JavaScript Methods: apply()

By: Dusty Arlia
Published on Saturday, January 25, 2014, 04:42 PM
Last Updated on Saturday, July 11, 2015 at 6:40 PM
Total Updates: 2

The call() and apply() methods allow you to indirectly invoke a function as if it were a method of some other object. Here are two examples:

ex_function.call(ex_object);
ex_function.apply(ex_object);

The ex_function() function is invoked as a method of the ex_object object. The first argument to both the call() and the apply() methods is the object on which the function is to be invoked. This argument is the invocation context and becomes the value of the this keyword within the body of the function.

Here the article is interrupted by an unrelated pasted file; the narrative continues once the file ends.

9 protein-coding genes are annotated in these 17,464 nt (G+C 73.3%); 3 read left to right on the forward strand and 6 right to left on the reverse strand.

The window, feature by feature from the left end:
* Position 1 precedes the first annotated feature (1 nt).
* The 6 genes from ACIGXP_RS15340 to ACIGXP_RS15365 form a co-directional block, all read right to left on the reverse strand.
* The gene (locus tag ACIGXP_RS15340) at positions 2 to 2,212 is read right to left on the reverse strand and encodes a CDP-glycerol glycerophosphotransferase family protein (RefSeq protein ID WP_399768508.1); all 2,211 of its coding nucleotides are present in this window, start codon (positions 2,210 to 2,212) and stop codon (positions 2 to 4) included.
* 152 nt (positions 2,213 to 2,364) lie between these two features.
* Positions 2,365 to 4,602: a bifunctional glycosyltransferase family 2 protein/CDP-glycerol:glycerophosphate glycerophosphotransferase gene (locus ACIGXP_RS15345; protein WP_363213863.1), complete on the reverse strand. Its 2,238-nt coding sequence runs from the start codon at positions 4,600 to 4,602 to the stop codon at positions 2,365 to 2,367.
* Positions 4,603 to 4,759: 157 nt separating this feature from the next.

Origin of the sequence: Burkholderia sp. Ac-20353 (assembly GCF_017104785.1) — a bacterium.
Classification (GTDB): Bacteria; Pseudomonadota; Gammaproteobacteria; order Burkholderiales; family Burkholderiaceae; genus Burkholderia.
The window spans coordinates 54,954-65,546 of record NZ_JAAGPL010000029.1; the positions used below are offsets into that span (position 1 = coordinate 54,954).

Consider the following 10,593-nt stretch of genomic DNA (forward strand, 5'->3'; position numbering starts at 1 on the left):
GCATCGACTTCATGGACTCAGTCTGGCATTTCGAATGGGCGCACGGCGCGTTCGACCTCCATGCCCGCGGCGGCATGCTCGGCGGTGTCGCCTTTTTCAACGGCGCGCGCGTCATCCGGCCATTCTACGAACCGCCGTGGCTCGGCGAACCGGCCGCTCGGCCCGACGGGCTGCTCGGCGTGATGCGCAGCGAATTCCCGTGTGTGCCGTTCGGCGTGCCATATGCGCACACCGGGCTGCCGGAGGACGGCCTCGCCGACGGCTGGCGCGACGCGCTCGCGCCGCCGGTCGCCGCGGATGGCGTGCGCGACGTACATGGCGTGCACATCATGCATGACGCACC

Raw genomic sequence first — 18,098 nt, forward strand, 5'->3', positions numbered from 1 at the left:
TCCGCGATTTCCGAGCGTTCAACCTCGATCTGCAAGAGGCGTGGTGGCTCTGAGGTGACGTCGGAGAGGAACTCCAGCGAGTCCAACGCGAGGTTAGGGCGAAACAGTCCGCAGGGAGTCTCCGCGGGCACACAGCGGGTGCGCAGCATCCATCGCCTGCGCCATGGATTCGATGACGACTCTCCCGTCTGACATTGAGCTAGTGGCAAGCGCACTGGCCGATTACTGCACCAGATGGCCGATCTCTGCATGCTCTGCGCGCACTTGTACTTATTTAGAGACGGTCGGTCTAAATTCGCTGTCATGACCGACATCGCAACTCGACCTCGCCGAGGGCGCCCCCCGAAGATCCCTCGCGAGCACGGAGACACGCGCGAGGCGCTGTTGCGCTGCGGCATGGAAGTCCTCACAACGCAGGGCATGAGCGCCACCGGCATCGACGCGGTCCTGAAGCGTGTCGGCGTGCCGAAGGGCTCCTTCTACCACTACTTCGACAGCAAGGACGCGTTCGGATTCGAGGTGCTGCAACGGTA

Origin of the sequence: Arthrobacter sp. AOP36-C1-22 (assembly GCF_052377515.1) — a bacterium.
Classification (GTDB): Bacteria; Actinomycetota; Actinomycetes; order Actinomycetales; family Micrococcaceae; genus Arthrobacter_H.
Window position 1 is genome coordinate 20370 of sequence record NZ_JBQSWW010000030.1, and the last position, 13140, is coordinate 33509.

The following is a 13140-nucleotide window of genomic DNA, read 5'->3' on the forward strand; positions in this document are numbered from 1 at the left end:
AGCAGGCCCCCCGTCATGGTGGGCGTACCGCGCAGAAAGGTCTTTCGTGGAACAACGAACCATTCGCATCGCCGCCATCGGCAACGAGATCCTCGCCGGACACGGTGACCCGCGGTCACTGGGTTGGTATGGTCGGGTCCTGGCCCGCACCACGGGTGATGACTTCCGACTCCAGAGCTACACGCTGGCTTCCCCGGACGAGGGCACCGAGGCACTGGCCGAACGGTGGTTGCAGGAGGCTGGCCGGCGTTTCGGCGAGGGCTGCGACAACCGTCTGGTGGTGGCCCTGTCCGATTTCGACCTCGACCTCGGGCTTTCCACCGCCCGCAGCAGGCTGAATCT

These examples above behave just like this code below:

ex_object.ex_method = ex_function;   //Make ex_function a temporary method of ex_object
ex_object.ex_method();   //Use it
delete ex_object.ex_method   /Delete the temporary method

Any arguments after the invocation context are values that get passed to the function. The call() method can take extra arguments. The apply() method's second argument is an optional array of additional arguments. The apply() method's array argument is great for an arbitrary number of arguments. This array can be either a true array or an array-like object.

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